Don’t overlook the underbanked. That’s the central message of a recently-released Javelin Research report that describes the market for underbanked consumers and strategies for turning them into fully banked customers.
The firm estimates 35 million Americans are underbanked; about 15% of the population.
By “underbanked,” Javelin is referring to people who don’t have a checking account or a primary banking relationship. They may have a prepaid card. (The unbanked, who have no bank relationship at all, are a sub-segment of the underbanked.)
The underbanked tend to be young — 36% are 18 to 24 years old. The very nature of their youth means “a big portion of this group will change; they’re not going to be underbanked in the future,” said Mary Monahan, executive vice president and research director, mobile at Javelin.
“What’s interesting about this population is their income is not as low as you’d expect,” Monahan said. The average income of the underbanked population is $52,000; the average among the total U.S. population is $73,000. They’re slightly more likely to be African American or Latino than white.
The underbanked is not one group of people, but rather several different groups, Monahan noted. One is the unemployed. Although the national unemployment rate is only 8%, that number doesn’t include people who have been out of work for a long time, so the true percentage of unemployed is much higher. Among the underbanked, the unemployment rate is 12%. “Being unemployed hurts people’s credit, and sometimes they can’t get a checking account,” Monahan observed.
Another group is the tech-advanced underbanked, who make heavy use of smartphones and use their smartphones as computers, watching TV and paying bills with them. There’s a tech-challenged group that uses prepaid phones or phones with no data plans. These consumers will need simple SMS banking and alerts.
Another category of underbanked is the immigrant who needs to send money back to people in his home countries. This group tends to use a lot of wire transfers and remittances. More than twice as many underbanked consumers send wire transfers as all consumers and three times as many use remittance services such as Western Union. But even more say they are likely to use mobile international P2P, even though it doesn’t yet exist.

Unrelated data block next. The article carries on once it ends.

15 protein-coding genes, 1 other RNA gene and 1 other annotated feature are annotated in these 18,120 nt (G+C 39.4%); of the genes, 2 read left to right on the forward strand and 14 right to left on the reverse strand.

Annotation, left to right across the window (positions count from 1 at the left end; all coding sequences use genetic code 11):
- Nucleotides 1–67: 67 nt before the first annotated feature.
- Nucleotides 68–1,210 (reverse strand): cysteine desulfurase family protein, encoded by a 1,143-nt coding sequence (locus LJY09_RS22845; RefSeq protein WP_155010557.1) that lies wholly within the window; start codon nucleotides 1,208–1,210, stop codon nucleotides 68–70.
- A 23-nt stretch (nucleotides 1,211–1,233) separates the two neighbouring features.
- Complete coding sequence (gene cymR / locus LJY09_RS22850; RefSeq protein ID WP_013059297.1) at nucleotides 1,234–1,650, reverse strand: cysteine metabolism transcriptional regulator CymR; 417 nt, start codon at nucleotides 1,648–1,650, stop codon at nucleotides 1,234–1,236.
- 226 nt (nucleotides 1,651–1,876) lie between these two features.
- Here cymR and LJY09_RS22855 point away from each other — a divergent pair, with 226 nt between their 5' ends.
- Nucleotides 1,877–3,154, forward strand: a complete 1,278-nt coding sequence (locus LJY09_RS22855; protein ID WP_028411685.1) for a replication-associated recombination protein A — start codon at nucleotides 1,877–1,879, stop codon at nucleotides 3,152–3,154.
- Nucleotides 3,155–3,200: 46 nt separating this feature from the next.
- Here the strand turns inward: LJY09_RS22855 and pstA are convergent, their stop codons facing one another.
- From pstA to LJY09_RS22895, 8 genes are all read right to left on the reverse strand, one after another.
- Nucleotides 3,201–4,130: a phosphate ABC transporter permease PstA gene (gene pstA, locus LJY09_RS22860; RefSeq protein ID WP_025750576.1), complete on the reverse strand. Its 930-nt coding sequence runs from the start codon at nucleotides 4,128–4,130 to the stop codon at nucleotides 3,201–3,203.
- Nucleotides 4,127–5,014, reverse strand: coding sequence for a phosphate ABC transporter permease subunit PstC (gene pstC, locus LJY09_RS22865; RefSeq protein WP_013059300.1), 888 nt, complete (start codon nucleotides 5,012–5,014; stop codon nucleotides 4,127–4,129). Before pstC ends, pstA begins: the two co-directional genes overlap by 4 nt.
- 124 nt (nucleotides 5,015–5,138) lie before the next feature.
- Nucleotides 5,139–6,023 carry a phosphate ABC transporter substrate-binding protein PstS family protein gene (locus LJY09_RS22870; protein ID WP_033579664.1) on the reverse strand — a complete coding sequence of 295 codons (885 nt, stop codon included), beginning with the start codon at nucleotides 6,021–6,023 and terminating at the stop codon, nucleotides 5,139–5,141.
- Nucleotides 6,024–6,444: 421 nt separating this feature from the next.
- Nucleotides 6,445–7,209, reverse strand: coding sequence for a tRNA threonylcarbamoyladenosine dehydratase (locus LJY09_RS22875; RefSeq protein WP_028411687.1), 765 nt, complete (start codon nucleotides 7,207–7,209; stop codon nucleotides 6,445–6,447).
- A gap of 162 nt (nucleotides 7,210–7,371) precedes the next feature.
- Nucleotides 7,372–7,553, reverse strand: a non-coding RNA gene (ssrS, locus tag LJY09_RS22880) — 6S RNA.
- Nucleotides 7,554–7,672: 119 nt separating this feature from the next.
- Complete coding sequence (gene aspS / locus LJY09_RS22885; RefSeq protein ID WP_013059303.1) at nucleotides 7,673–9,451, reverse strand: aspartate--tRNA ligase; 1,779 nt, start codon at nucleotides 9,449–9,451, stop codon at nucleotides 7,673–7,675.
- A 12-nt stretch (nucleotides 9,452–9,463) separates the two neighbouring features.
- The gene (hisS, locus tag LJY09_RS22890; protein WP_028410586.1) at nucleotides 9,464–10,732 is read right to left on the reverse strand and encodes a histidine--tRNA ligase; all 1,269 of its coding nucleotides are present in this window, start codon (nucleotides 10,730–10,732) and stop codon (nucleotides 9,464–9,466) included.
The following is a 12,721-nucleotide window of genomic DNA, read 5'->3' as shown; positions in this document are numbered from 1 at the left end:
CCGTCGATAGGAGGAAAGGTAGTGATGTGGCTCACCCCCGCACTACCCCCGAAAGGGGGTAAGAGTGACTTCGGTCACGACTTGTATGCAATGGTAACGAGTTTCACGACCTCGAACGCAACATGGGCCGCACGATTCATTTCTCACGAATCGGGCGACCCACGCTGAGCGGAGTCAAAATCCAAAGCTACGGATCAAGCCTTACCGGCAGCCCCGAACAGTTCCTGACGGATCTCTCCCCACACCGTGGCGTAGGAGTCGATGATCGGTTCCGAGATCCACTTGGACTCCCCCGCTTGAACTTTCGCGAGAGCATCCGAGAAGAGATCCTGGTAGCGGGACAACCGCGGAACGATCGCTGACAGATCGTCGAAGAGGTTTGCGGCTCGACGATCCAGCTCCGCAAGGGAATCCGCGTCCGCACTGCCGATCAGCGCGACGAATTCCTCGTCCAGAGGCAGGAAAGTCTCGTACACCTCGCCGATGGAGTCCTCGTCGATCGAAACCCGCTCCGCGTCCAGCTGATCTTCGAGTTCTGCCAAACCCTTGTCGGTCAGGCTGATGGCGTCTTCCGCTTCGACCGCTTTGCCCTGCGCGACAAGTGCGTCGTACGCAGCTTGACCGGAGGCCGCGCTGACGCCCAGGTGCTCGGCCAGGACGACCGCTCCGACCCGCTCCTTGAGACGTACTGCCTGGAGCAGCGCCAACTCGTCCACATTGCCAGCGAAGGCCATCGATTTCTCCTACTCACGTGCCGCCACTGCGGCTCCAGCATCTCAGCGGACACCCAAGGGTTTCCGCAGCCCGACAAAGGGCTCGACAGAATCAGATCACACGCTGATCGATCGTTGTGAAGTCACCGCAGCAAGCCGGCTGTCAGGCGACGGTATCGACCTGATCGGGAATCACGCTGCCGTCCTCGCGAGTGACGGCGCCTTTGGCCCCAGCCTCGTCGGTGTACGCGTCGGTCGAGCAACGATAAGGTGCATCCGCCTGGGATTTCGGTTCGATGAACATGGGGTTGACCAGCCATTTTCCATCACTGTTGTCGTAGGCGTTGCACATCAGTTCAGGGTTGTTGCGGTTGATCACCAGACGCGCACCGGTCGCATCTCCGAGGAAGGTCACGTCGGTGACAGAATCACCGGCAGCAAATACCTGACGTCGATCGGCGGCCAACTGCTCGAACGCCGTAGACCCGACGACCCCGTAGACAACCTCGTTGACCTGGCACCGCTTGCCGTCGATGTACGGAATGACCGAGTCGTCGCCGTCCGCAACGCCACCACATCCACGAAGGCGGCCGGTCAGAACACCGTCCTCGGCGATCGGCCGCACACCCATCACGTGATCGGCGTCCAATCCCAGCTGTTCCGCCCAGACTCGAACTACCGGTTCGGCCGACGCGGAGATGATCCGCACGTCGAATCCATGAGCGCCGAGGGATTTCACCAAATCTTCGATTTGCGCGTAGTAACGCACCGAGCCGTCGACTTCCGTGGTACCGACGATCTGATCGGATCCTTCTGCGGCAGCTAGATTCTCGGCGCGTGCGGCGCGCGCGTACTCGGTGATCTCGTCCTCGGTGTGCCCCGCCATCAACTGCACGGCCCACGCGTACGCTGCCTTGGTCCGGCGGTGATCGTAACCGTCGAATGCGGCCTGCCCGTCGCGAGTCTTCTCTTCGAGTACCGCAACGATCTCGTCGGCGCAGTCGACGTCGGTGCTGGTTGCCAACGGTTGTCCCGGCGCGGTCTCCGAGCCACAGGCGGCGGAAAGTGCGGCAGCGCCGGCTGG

“Remittances are expensive because they’re cash based,” Monahan said. “If you can turn that into mobile transactions, that lowers expenses but also creates opportunities for other companies to serve this population. Once they’re able to do things like take pictures of checks to deposit them, they don’t have to turn them into cash, they can transact using person-to-person payments and prepaid accounts. That really opens the door to turning a cash-based economy to a digital economy.”
This can help the countries receiving the money, she says, because “now something that wasn’t showing up in GDP is showing up. It’s good for institutions because they can get a sliver of these transactions, and it’s cheaper, better and safer for the consumer. They don’t have to carry cash and they don’t have to walk over to the drugstore to cash a check.”
The underbanked typically have less access to desktop computers (60% vs. 72% for all consumers) and are less likely to pay for broadband services (34% vs. 59%). “If you try to make them use online banking, you’re cutting off your nose to spite your face because they’re not going to do it,” Monahan says. “You want to allow them to transact via mobile. They’re already showing a higher propensity to do mobile banking.”
What are these people doing instead of using banks? Mostly they just use cash. About 8% use prepaid cards. “These are people who don’t have other habits, you’re not displacing anything,” Monahan says. “It’s real easy to supply something that works better.”
Several banks are going after the underbanked with prepaid cards, Monahan says. (She did not give specific examples, but Chase launched a prepaid card called Liquid for this market in May.)
(Source: American Banker, 06/14/12)